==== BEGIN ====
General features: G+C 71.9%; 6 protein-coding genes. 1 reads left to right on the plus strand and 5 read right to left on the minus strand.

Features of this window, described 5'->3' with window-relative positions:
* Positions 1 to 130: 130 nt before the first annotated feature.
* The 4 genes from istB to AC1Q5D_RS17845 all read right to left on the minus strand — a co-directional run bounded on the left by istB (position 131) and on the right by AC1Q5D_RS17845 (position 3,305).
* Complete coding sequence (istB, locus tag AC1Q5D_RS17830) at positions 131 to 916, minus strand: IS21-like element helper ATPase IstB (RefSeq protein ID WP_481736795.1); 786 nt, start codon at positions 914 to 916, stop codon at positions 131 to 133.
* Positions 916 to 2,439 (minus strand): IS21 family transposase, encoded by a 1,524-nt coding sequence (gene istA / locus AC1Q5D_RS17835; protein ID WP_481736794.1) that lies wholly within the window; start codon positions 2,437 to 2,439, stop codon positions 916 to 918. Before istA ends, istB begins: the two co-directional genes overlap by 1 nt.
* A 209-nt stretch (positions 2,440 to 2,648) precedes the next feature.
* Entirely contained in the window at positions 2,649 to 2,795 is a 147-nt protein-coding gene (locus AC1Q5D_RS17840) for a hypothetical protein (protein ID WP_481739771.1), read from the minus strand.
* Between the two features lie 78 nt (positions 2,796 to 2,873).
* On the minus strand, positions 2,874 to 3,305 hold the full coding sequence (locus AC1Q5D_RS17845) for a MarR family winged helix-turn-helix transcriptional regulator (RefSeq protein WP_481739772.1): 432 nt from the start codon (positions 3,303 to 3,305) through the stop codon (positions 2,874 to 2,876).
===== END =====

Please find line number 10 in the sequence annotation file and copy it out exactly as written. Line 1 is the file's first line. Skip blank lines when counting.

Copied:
* On the minus strand, positions 2,874 to 3,305 hold the full coding sequence (locus AC1Q5D_RS17845) for a MarR family winged helix-turn-helix transcriptional regulator (RefSeq protein WP_481739772.1): 432 nt from the start codon (positions 3,303 to 3,305) through the stop codon (positions 2,874 to 2,876).